This psychological horror classic follows the protagonist, Eleanor, and two others summoned to Hill House to observe supernatural phenomenon. Under the guidance of Dr. Montague, an occult scholar, the three navigate the dangerous Hill House. Ultimately, the prose is beautiful and the journey to the thrilling end is laced with danger and mistrust. At some points, I had a very difficult time figuring out what was real and what wasn’t. If you prefer a shorter read, try Shirley Jackson’s “The Summer People.” It has a similar sort of psychological twist and turn to it without dedicating yourself to another novel. Note: The Haunting of Hill House is nothing like the Netflix show. The book is so, so much better.

2. Welcome to Night Vale by Joseph Fink and Jeffrey Cranor

First of all, if you haven’t listened to the podcast, take a moment to listen before you read the novels. You can find it on Spotify, or go to their website for a list of other places you can listen.

Better? Better. So the novel has all of the quirky, funny musings of the regular Welcome to Night Vale podcast, though it is laden with sinister undertones (also like the podcast). I think it can best be summed up with this line from the novel and podcast, “Welcome to Night Vale…a friendly desert community somewhere in the American Southwest, where the sun is hot, the moon is beautiful, and mysterious lights pass overhead while its citizens pretend to sleep.” “Ghosts, angels, aliens, and government conspiracies are commonplace parts of everyday life.” Do I have your attention? Perfect. This particular novel follows the characters Jackie and Diane as their lives weave together in a mystery that pervaded Night Vale for quite a few episodes. If you’re looking for horror laced with absurdist humor, you’ve come to the right place.

3. The Passage by Justin Cronin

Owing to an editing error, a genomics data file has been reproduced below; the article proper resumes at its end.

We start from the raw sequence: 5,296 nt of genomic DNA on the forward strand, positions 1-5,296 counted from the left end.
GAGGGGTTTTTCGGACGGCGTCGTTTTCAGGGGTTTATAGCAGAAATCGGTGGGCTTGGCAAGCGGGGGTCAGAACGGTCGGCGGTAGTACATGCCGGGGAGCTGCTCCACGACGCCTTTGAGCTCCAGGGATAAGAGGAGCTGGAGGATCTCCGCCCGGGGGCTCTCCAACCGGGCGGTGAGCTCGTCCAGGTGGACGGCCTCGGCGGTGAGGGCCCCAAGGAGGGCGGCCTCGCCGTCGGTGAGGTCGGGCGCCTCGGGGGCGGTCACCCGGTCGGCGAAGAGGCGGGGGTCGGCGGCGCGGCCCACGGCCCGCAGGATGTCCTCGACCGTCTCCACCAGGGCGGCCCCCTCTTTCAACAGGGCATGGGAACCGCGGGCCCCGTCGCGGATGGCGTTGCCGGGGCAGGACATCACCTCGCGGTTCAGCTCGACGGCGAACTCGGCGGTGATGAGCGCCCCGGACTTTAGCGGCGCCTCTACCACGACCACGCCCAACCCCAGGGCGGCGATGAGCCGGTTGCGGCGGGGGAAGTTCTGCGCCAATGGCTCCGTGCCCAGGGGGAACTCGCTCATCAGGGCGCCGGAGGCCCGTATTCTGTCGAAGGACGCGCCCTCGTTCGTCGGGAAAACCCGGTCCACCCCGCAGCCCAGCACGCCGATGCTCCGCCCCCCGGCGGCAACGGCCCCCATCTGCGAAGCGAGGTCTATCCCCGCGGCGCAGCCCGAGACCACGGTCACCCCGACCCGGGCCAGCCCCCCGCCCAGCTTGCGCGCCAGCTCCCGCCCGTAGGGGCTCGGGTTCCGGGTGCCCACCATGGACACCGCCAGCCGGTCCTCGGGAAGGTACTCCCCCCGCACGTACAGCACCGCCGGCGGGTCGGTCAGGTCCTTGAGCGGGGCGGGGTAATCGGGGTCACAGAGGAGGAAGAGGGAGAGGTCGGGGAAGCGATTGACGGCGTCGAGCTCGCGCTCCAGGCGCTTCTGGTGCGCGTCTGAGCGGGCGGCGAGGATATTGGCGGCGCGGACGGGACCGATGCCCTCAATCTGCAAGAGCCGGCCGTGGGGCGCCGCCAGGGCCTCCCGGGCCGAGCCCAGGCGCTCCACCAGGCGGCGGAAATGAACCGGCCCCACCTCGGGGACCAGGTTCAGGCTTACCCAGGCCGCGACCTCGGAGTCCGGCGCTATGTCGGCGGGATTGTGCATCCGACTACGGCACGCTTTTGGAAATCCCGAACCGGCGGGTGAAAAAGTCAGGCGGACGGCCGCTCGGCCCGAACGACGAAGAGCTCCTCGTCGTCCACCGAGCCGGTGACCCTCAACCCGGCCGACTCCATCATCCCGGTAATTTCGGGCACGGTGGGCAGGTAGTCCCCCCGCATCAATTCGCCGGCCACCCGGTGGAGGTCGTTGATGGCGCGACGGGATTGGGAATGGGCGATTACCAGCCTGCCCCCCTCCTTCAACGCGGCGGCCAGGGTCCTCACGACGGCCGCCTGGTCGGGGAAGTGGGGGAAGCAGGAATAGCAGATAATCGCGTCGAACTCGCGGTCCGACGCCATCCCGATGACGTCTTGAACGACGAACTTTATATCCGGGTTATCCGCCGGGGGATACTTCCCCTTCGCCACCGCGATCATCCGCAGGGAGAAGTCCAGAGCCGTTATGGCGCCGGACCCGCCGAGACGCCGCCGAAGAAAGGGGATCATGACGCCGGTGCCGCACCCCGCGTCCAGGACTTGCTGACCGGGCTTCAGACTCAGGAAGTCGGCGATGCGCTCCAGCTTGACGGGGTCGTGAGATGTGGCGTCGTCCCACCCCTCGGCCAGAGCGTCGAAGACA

Feeling like a trilogy? I get that feeling. The Passage–also nothing like the show, in a good way–is a science fiction/horror crossbreed that follows humanity’s desperate attempts to survive the outbreak of a horrible virus that morphs humans into monstrous Virals. It’s a little on the nose, but I recognize some of us need that right now. Follow a whole cast of characters as they search for the way to put an end to the threat of Virals. I won’t say too much on this one for fear of spoilers, but Cronin’s prose is fantastic. While a bit wearisome at times due to what feels like unnecessary description, Cronin has a mastery of characterization that allows you to really get to know and love a large amount of characters in a short time. The book is followed by The Twelve and The City of Mirrors.

4. That Which Grows Wild by Eric J. Guignard

How about a short story collection? Guignard’s sixteen stories are unusual, weird, and horrifying. They are absolutely refreshing! Some stories follow post-apocalyptic worlds, others are based so deeply in realistic settings that it’s hard to separate reality from the world Guignard has masterfully created. If that didn’t convince you, maybe the fact that Guignard won the Bram Stoker Award will. I will admit that none of the stories struck me as “scary,” but they were all very dark and weird. If weird is your thing, go for it. Guignard’s prose is enjoyable and descriptive, but just enough so that you get a clear picture of the worlds contained in the stories. I didn’t feel the need to put down the collection to take a break at all.